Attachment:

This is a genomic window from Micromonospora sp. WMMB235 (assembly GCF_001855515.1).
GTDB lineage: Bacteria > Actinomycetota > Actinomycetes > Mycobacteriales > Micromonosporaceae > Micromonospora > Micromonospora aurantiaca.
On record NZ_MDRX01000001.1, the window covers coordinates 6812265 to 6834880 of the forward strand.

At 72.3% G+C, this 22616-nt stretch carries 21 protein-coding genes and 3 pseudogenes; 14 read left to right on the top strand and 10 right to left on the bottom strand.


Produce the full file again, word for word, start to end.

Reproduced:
This is a genomic window from Micromonospora sp. WMMB235 (assembly GCF_001855515.1).
GTDB lineage: Bacteria > Actinomycetota > Actinomycetes > Mycobacteriales > Micromonosporaceae > Micromonospora > Micromonospora aurantiaca.
On record NZ_MDRX01000001.1, the window covers coordinates 6812265 to 6834880 of the forward strand.

At 72.3% G+C, this 22616-nt stretch carries 21 protein-coding genes and 3 pseudogenes; 14 read left to right on the top strand and 10 right to left on the bottom strand.